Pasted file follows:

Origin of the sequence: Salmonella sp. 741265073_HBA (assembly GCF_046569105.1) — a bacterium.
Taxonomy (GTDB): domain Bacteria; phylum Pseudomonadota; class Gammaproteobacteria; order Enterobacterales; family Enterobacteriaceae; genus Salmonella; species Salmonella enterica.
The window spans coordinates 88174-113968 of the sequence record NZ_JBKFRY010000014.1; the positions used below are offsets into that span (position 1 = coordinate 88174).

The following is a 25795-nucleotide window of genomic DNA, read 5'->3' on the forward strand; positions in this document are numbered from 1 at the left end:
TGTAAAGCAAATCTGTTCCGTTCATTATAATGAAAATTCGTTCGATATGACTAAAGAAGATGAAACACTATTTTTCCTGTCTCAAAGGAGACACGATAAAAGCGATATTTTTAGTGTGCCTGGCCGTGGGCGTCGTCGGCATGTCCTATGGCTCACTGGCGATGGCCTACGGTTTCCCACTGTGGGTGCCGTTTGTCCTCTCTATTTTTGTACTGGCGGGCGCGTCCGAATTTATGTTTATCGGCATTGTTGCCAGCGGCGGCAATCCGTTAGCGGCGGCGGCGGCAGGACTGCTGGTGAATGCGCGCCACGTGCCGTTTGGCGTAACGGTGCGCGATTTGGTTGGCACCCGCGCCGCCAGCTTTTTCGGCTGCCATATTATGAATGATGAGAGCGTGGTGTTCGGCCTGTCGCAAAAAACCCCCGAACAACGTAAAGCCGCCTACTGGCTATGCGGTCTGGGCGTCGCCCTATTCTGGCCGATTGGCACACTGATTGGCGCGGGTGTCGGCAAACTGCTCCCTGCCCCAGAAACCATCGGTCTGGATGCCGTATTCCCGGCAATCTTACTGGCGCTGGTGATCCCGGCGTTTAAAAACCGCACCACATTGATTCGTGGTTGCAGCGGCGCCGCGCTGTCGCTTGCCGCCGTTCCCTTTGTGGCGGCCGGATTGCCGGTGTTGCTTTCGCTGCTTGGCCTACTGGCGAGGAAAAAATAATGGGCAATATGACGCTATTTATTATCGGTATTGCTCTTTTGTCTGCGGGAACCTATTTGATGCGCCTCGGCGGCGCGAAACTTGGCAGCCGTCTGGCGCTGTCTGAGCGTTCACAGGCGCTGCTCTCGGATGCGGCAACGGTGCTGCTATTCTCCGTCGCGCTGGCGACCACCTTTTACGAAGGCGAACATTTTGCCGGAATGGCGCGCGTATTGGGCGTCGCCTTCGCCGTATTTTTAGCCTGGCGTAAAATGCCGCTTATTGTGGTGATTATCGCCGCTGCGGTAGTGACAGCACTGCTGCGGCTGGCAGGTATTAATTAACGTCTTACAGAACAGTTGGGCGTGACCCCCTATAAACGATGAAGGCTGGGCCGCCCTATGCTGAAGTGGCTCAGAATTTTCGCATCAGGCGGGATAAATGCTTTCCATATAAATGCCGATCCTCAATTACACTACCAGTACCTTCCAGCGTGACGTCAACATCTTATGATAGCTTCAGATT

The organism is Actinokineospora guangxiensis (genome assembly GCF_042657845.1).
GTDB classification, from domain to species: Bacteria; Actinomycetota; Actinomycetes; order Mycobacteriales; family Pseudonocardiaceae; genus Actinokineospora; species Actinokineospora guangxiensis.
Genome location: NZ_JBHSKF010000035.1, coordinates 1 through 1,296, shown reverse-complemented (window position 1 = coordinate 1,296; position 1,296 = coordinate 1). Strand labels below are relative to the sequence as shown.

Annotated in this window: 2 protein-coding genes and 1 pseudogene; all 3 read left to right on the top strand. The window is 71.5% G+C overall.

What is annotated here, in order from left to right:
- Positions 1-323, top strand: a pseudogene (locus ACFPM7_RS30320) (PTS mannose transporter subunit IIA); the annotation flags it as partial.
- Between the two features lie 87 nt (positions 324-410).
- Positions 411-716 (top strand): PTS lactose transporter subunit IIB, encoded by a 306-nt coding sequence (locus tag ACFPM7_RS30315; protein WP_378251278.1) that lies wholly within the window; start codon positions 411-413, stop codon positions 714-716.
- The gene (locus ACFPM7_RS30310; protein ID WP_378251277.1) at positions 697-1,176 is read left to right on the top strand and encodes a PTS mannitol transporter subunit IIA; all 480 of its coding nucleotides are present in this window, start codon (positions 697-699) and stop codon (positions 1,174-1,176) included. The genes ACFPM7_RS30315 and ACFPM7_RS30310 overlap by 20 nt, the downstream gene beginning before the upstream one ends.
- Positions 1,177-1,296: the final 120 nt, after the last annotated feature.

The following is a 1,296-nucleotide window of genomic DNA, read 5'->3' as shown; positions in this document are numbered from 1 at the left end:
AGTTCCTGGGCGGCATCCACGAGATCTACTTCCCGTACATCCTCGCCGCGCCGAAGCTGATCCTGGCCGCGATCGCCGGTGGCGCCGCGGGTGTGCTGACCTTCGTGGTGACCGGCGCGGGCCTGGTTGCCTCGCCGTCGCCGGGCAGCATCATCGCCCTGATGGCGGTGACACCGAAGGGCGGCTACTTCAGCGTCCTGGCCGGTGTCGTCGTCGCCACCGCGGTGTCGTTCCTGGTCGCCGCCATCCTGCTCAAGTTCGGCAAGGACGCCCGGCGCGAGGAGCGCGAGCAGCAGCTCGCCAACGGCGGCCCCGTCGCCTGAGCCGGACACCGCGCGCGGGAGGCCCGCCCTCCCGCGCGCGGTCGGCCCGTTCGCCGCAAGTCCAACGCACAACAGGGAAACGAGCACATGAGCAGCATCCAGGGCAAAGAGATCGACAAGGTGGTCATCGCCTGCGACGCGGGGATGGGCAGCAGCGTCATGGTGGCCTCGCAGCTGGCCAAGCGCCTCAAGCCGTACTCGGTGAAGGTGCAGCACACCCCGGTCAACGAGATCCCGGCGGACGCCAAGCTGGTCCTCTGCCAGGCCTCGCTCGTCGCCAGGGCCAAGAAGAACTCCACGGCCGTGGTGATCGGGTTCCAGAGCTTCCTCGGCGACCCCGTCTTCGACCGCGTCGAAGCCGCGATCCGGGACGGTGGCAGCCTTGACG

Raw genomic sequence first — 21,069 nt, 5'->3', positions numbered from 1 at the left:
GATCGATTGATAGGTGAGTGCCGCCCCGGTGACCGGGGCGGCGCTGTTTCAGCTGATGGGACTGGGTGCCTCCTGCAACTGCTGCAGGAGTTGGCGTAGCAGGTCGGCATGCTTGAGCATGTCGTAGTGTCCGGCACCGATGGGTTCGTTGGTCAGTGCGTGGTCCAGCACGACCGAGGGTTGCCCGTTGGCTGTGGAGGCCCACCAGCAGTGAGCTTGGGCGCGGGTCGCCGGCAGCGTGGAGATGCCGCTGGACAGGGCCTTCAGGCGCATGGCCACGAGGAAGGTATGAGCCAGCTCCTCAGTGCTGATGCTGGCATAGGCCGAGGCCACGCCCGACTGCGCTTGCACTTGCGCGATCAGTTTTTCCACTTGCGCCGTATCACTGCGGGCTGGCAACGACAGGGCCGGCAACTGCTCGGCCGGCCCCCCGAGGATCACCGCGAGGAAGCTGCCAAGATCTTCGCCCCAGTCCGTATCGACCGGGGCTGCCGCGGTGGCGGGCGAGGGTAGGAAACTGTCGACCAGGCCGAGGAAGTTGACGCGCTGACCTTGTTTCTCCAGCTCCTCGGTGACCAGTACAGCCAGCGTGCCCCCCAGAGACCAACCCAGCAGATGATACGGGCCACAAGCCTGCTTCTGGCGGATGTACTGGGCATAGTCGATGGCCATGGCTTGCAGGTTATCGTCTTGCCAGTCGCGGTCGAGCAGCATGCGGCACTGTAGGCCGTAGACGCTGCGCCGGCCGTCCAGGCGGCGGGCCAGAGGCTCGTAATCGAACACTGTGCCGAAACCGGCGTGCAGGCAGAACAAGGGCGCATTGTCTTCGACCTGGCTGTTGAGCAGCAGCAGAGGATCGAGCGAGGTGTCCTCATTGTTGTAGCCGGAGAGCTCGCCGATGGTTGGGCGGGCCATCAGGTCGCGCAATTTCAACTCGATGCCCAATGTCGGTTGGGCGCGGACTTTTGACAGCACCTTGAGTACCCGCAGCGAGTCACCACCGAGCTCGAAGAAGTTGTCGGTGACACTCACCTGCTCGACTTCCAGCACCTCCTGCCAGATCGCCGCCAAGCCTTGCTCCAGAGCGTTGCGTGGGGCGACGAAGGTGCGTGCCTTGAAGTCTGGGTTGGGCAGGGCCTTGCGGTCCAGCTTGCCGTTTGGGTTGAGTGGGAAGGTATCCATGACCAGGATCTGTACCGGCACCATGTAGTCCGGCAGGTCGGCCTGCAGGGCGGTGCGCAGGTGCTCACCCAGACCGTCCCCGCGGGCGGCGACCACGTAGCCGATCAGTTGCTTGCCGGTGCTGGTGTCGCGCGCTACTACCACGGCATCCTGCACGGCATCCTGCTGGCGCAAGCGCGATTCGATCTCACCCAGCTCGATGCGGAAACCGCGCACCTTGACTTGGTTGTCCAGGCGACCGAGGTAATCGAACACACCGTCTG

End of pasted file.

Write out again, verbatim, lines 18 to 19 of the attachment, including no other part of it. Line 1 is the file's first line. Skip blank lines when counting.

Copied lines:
Raw genomic sequence first — 21,069 nt, 5'->3', positions numbered from 1 at the left:
GATCGATTGATAGGTGAGTGCCGCCCCGGTGACCGGGGCGGCGCTGTTTCAGCTGATGGGACTGGGTGCCTCCTGCAACTGCTGCAGGAGTTGGCGTAGCAGGTCGGCATGCTTGAGCATGTCGTAGTGTCCGGCACCGATGGGTTCGTTGGTCAGTGCGTGGTCCAGCACGACCGAGGGTTGCCCGTTGGCTGTGGAGGCCCACCAGCAGTGAGCTTGGGCGCGGGTCGCCGGCAGCGTGGAGATGCCGCTGGACAGGGCCTTCAGGCGCATGGCCACGAGGAAGGTATGAGCCAGCTCCTCAGTGCTGATGCTGGCATAGGCCGAGGCCACGCCCGACTGCGCTTGCACTTGCGCGATCAGTTTTTCCACTTGCGCCGTATCACTGCGGGCTGGCAACGACAGGGCCGGCAACTGCTCGGCCGGCCCCCCGAGGATCACCGCGAGGAAGCTGCCAAGATCTTCGCCCCAGTCCGTATCGACCGGGGCTGCCGCGGTGGCGGGCGAGGGTAGGAAACTGTCGACCAGGCCGAGGAAGTTGACGCGCTGACCTTGTTTCTCCAGCTCCTCGGTGACCAGTACAGCCAGCGTGCCCCCCAGAGACCAACCCAGCAGATGATACGGGCCACAAGCCTGCTTCTGGCGGATGTACTGGGCATAGTCGATGGCCATGGCTTGCAGGTTATCGTCTTGCCAGTCGCGGTCGAGCAGCATGCGGCACTGTAGGCCGTAGACGCTGCGCCGGCCGTCCAGGCGGCGGGCCAGAGGCTCGTAATCGAACACTGTGCCGAAACCGGCGTGCAGGCAGAACAAGGGCGCATTGTCTTCGACCTGGCTGTTGAGCAGCAGCAGAGGATCGAGCGAGGTGTCCTCATTGTTGTAGCCGGAGAGCTCGCCGATGGTTGGGCGGGCCATCAGGTCGCGCAATTTCAACTCGATGCCCAATGTCGGTTGGGCGCGGACTTTTGACAGCACCTTGAGTACCCGCAGCGAGTCACCACCGAGCTCGAAGAAGTTGTCGGTGACACTCACCTGCTCGACTTCCAGCACCTCCTGCCAGATCGCCGCCAAGCCTTGCTCCAGAGCGTTGCGTGGGGCGACGAAGGTGCGTGCCTTGAAGTCTGGGTTGGGCAGGGCCTTGCGGTCCAGCTTGCCGTTTGGGTTGAGTGGGAAGGTATCCATGACCAGGATCTGTACCGGCACCATGTAGTCCGGCAGGTCGGCCTGCAGGGCGGTGCGCAGGTGCTCACCCAGACCGTCCCCGCGGGCGGCGACCACGTAGCCGATCAGTTGCTTGCCGGTGCTGGTGTCGCGCGCTACTACCACGGCATCCTGCACGGCATCCTGCTGGCGCAAGCGCGATTCGATCTCACCCAGCTCGATGCGGAAACCGCGCACCTTGACTTGGTTGTCCAGGCGACCGAGGTAATCGAACACACCGTCTG